LESSON 2 PDF
Your daily spending can be:
The following are benefits of being proactive with daily spending.
Track boundary Video
Proactively keep track
There are two primary reasons we should proactively keep track of how we are spending our money:
(1) We are Managers
“Imagine a father who decided to give his 21-year-old son some responsibility to manage a part of the family business. The father sits the son down and explains that $6,000 will be given to him every month. The father did not give much guidance about how to spend the money, and the son did not ask.
Six months pass, and the father calls the son into his office and asks him what he has done with the family money. The son is surprised by the question, and sulks a bit. Without raising his eyes, the son quietly says, “I don’t know.” The father is shocked, “how can this be?” But the son shrugs and says, “I haven’t been paying attention.”
“One who is faithful in a very little is also faithful in much, and one who is dishonest in a very little is also dishonest in much. If then you have not been faithful in the unrighteous wealth, who will entrust to you the true riches? And if you have not been faithful in that which is another’s, who will give you that which is your own?” Luke 16:10-13, ESV.
- If God asked you today how you have been spending His money, could you quickly provide an accurate account?
(2) Spending Exposed by Light Becomes Light
“But everything exposed by the light becomes visible—and everything that is illuminated becomes a light.” Ephesians 5:13, NIV
- Bad habits fester in the darkness. The more we make our spending habits visible to the light, the more likely we will make better spendings where we are not spending more than we earn.
(1) Choose system
- Cash every paycheck and place money into designated spending envelopes (e.g., groceries, gas, restaurants, etc..)
- Many studies have shown this will save you 30% since you become more sensitive to the price of everything.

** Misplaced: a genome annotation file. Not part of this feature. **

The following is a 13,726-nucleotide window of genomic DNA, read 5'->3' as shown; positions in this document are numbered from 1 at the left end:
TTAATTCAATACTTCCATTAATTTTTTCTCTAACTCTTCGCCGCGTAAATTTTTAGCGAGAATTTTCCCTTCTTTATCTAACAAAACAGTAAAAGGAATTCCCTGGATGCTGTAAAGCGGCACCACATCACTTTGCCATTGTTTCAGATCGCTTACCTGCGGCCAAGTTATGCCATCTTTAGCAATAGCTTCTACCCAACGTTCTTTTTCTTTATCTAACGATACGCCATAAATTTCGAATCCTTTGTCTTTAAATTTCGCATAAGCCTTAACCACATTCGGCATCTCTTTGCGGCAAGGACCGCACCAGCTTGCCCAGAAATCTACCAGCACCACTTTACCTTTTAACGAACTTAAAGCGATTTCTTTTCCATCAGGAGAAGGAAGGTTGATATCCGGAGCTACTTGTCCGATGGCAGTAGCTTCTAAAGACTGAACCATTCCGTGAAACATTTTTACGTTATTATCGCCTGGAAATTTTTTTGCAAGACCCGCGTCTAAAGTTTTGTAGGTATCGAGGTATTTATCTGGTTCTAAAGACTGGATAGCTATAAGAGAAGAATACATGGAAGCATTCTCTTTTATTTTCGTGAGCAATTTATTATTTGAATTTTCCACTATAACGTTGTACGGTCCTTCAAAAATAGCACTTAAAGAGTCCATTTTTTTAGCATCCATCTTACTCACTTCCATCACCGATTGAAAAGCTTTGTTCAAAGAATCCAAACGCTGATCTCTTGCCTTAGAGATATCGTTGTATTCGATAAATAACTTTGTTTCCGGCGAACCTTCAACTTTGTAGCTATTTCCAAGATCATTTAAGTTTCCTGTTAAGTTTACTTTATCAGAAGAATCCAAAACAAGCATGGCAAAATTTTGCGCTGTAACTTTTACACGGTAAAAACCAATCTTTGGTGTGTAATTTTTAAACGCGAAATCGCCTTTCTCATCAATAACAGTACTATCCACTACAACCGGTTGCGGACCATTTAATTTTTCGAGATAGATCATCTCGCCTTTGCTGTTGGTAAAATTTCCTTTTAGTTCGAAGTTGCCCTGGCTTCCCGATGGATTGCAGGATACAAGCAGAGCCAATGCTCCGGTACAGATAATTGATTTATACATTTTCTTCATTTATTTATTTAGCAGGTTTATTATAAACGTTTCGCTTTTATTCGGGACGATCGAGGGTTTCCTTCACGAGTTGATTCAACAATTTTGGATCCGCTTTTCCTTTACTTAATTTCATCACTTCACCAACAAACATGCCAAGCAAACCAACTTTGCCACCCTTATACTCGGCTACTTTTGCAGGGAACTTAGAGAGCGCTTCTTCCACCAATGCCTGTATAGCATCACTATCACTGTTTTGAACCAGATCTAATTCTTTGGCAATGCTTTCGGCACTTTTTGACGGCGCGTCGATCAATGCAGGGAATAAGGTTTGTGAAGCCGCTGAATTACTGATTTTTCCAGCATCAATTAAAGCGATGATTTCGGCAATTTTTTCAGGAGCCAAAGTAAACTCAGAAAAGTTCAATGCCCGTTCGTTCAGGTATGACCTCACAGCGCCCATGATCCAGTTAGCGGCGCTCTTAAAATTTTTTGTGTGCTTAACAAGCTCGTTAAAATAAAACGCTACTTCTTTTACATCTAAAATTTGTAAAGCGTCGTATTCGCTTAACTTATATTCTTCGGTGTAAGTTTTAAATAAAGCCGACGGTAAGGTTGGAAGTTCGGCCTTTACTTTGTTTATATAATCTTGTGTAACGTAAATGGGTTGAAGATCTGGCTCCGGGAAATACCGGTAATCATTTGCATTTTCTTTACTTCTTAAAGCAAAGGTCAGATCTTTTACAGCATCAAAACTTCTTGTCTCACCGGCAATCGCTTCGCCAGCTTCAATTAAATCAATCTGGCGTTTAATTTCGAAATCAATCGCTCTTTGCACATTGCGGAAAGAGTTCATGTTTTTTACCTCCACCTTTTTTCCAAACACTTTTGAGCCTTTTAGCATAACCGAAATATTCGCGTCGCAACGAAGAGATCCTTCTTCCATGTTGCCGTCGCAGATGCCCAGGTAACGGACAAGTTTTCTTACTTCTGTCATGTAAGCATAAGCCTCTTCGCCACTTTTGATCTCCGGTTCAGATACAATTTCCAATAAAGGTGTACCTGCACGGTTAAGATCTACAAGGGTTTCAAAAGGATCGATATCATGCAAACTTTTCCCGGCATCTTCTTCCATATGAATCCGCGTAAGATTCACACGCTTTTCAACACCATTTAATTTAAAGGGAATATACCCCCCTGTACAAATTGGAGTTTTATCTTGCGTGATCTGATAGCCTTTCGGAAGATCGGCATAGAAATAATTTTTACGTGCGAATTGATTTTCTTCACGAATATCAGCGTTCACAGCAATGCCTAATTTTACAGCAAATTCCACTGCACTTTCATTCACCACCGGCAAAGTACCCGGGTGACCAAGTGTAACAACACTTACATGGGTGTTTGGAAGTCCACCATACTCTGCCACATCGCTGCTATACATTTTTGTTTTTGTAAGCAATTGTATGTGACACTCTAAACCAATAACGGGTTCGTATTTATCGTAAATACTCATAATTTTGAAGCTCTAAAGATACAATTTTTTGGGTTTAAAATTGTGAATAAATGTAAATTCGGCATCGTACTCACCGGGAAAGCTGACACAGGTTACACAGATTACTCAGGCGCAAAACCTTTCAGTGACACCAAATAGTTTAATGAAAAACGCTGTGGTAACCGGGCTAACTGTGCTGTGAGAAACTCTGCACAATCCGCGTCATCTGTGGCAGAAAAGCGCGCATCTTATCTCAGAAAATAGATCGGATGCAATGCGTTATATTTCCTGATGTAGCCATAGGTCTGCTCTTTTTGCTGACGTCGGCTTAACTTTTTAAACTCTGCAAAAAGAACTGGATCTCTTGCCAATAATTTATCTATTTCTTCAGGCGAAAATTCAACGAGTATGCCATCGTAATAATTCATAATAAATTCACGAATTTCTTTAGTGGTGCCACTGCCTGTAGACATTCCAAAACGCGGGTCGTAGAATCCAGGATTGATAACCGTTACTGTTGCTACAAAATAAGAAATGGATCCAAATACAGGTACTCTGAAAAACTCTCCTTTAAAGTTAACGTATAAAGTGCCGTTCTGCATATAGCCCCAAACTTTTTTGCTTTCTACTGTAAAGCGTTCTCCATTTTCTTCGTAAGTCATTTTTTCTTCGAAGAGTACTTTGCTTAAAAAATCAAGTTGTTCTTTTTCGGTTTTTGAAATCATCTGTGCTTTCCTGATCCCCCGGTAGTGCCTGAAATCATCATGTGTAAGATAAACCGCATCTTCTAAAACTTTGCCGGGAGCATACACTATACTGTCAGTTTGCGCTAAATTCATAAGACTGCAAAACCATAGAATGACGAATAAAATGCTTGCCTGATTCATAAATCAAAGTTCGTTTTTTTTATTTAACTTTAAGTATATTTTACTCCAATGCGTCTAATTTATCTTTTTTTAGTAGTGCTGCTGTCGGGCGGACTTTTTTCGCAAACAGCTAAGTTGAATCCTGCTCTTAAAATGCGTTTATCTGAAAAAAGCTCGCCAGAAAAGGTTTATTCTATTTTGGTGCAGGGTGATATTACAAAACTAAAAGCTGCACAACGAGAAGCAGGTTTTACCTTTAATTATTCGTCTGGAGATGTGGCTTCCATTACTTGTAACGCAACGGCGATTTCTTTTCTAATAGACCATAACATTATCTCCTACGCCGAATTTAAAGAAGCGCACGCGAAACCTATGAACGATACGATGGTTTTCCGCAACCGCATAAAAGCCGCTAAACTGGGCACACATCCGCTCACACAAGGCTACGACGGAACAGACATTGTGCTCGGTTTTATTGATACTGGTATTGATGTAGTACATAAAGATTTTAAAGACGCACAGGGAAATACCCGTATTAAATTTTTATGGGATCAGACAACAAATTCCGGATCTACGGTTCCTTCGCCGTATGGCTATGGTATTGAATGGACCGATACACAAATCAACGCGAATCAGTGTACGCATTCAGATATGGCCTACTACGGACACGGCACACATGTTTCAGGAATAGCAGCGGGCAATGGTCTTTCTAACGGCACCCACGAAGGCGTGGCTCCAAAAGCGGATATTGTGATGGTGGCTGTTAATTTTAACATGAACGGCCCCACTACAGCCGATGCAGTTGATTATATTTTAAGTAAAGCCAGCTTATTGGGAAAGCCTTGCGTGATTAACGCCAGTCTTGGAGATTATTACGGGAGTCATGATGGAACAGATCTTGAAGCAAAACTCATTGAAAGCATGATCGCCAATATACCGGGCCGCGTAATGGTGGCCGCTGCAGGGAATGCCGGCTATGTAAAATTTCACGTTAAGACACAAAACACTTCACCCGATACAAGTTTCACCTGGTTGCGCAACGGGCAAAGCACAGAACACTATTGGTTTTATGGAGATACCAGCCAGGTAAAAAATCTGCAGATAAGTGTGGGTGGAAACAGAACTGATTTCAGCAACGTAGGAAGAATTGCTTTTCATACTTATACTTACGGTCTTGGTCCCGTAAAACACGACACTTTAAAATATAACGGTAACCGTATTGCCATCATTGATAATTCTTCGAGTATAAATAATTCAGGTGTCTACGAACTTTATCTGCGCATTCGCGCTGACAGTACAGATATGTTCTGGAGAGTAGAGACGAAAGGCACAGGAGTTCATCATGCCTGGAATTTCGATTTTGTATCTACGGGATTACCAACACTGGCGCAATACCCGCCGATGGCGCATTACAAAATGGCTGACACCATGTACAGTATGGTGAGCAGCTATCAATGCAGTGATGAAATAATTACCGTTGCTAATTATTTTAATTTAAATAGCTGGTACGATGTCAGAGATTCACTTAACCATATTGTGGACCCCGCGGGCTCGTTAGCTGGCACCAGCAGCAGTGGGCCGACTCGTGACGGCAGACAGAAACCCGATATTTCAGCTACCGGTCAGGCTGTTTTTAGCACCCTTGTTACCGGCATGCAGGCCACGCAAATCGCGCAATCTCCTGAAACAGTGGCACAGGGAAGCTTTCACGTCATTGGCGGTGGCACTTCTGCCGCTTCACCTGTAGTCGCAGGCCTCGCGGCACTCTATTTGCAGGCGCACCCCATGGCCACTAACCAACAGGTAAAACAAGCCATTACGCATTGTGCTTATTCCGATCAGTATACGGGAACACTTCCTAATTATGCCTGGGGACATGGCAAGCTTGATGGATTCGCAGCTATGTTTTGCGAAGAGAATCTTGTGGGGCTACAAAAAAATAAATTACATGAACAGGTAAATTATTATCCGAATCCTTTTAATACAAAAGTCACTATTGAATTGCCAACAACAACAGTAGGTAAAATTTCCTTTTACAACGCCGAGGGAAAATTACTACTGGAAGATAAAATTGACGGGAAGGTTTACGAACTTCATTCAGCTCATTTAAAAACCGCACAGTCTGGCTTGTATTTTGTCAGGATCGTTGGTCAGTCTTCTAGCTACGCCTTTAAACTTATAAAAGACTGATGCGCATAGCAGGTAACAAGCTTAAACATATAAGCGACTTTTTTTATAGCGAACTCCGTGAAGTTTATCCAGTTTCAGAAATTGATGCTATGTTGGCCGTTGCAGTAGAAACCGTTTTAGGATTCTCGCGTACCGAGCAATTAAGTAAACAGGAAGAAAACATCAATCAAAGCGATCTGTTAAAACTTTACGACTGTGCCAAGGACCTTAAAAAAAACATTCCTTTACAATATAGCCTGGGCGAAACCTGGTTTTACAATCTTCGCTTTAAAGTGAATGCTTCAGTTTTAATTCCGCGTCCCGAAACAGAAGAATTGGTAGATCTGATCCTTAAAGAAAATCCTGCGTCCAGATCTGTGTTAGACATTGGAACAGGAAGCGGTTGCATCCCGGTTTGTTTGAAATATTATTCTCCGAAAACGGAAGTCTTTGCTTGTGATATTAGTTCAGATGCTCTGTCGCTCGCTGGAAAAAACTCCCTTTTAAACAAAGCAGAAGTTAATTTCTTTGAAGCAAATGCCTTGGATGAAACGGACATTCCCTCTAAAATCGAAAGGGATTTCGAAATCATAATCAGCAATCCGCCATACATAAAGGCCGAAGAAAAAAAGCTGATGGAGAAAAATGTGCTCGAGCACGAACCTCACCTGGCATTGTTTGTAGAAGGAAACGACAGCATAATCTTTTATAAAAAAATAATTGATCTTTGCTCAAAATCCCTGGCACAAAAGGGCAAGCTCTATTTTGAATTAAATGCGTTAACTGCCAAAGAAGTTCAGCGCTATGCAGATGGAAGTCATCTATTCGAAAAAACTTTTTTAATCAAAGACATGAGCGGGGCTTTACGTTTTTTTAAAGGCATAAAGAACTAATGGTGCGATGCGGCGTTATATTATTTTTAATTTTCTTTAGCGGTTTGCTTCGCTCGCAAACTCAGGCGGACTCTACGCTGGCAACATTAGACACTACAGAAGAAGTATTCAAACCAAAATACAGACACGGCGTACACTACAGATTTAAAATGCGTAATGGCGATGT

- Hard to maintain since society is moving towards a cash-less system and carrying lots of cash and change around is not ideal.
(2) Find time
Find a time to import and categorize expenses:
3 minutes a day OR
15 minutes a week
Treat the daily habit of categorizing expenses in a tracking software like a spiritual discipline, since you want to take seriously your role as manager of God’s money and also put yourself in a position to be generous through avoiding future debt. As you see God’s hand in every income and expense that you categorize, savor God’s goodness and care for you.
Consider reading the following liturgy from Every Moment Holy before, or after, you track and categorize your expenses,
O God who does provide all things necessary for our lives, be present with us now
For there is little in this life that will so starkly reveal our insecurities and our struggle to trust your tender care
As will the state of our hearts when we consider
The state of our finances –
When we are anxious about money, O Lord,
We can slip so easily into the downward spiral of believing that simply having more of it would guarantee our security.
As if our security could ever rest anywhere outside of you, O God.
So guard our hearts against that lie.
Let us learn to view money and all material things as an arena in which to learn and practice a more faithful stewardship,
And as a means by which to invest in things eternal – But never as ends in themselves.
Month-to-month you are teaching us –
In this paying of bills – the slow vocation of trust.
Do not abandon us to our anxieties over finances, O Lord,
But use those worries to turn our hearts and thoughts to you – then teach us both a greater contentment and a greater confidence in your constant care.
(4) Consider small adjustments
Small changes add up over time.
Buckets and Budgets Video
Guard against overspending
Most people will budget just their regular expenses, such as rent, groceries, utilities, and gasoline. Whereas, our lives also have highly predictable, irregular expenses that are critical to save for every month.
How do we save for all these things without it getting messy and confusing?
Slowly put everything in YNAB buckets (or MoneyWise envelopes) ahead of time!
- Determine the monthly expense of everything. For example, if you only get running shoes once-a-year for $120, the monthly expense would be $10. If you tend to replace your computer every four years for roughly $1,500, then your monthly expense for having a computer would be $1,500/(48 months) = $31.25